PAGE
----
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Mission to Serve: Meghan Montemurro on Combating Homelessness

NC State College of Agriculture and Life Sciences graduate student Meghan Montemurro is dedicated to serving others.

While in the online Master of Youth, Family and Community Science (YFCS) program, Montemurro began an internship at a community center in Union County, where their focus is on fighting hunger and homelessness locally. 

“During my internship, I took on different tasks such as shift supervision and case management collaboration, and using what I learned in the online YFCS program, to review the intake system and include a strength-based lens. The case management team continued to work with clients to empower them as they move into safe, permanent housing,” Montemurro said.  

As part of a collaborative project with the National Alliance to End Homelessness, Montemurro worked with other shelter leaders within the greater Piedmont region. Their goal was to continue moving towards a low barrier, housing-first model.

“Low barrier means taking away some of those obstacles that keep people from receiving the shelter they need, such as drug testing or mandatory programs,” she explained. “Instead of making those programs mandatory for individuals that come into our center, we really make finding them a safe place to stay the priority.”

Although Montemurro’s internship was to end in May, it ended early like many others due to the novel coronavirus pandemic. NC State made the difficult decision to end internships that put its students’ health at risk. Despite that, Montemurro continues to help her community.

“NC State ended the internship because it was in-person. Luckily, I’ve still been able, on my own time, to go to the shelter and continue working with them. The way they’re able to handle these unprecedented times is amazing. We were talking about this in one of our classes, how these agencies are dealing with COVID-19 and the support that we’re getting from the community is just really phenomenal.”

Of course, the shelter isn’t able to run like it did. The staff is having to become innovative in the ways they serve members who don’t live there. They used to provide those folks with three meals a day.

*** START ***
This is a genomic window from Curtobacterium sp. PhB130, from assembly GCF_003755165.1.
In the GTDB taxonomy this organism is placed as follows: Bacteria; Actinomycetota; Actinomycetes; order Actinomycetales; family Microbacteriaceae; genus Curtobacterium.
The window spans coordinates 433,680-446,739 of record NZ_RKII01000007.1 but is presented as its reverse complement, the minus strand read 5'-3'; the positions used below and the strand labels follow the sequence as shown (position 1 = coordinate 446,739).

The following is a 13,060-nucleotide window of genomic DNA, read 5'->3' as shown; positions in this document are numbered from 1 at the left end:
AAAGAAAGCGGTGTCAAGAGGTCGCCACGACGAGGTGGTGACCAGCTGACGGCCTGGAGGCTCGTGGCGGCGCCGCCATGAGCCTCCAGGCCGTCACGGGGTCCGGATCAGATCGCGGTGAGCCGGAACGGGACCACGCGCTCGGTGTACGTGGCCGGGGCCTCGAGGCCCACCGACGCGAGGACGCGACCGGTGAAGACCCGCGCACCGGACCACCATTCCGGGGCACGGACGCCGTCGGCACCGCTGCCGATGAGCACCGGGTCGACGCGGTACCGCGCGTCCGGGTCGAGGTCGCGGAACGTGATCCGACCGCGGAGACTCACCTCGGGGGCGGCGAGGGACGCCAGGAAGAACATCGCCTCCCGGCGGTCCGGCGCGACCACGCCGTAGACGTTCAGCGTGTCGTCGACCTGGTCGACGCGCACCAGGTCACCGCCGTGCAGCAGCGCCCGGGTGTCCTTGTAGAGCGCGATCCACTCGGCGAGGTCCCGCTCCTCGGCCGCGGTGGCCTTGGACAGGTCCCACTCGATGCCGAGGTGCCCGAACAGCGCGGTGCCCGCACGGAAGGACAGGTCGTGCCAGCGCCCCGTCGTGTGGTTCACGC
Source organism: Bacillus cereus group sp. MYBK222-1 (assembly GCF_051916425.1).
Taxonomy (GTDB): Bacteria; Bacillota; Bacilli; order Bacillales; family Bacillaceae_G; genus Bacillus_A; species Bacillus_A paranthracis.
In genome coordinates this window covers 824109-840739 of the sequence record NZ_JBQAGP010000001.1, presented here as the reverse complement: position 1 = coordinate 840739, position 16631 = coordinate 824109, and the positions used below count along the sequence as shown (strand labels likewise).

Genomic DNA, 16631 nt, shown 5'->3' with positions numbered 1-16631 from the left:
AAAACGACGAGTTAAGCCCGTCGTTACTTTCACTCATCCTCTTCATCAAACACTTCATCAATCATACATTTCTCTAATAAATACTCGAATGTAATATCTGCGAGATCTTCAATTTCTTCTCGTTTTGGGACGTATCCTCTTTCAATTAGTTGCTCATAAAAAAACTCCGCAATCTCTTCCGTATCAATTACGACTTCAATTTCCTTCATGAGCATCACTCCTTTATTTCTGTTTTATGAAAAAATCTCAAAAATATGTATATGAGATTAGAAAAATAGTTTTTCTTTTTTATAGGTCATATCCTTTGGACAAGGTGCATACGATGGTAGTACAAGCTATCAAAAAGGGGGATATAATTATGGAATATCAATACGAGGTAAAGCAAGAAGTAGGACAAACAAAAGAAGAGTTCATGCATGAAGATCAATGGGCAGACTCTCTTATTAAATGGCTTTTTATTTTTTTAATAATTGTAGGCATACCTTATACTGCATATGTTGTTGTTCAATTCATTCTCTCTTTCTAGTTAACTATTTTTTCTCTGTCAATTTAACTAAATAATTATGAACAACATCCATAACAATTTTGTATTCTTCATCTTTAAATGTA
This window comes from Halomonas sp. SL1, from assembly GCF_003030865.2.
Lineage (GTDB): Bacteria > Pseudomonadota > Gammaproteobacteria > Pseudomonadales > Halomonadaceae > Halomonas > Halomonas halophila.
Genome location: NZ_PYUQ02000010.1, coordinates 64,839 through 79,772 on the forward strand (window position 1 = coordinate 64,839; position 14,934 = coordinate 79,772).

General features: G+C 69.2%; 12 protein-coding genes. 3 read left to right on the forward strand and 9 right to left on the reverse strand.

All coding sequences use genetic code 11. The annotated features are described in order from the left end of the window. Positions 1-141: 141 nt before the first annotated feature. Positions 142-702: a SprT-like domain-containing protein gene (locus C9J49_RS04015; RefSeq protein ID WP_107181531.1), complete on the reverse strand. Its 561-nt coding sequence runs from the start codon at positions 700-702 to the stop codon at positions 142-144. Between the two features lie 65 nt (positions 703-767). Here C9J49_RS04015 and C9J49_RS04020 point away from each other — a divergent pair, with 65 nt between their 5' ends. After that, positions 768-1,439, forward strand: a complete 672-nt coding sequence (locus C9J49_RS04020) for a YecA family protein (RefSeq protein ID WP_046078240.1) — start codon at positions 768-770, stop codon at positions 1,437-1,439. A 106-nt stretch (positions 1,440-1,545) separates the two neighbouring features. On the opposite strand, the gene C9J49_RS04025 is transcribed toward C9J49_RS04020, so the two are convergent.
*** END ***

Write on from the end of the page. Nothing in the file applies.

A bunch of groceries in grocery carts
While the center can’t run like it usually does, Montemurro says they are offering a week’s worth of groceries to those in need.

“Now we’re doing a weekly grocery haul every Friday night. Anyone in the community needing food services can come through, and we’ll pack their car with a week’s worth of groceries,” she said. 

While she’s been focused on helping others during this unprecedented time, Montemurro became unemployed. She was recently laid off due to COVID-19, but she isn’t letting that stop her.|

“I’m looking at it as this now allows for a better opportunity to open up, and I think it’s going to be good,” she said. “The whole point of the internship was to explore those career aspirations. And previously, upon graduation, I was really eager to start a nonprofit, and I wanted to support homeless individuals through family life education and coaching. Working with a nonprofit and really seeing everything that goes into establishing that and running that, I have a long way to go. I have big ambitions, and I now have extra time to work on this.”

And she will as she wraps up the master’s program and her time with NC State.

“I chose the YFCS program because I wanted to give back to my community and I wanted to work in the family service field. I believe the program has given me that opportunity.”

And though commencement ceremonies are postponed, Montemurro says she’ll be ready whenever the university is ready to celebrate.

“I have my cap and gown. I’m ready to roll whenever they are. I’m looking forward to celebrating.”


This post was originally published in College of Agriculture and Life Sciences News.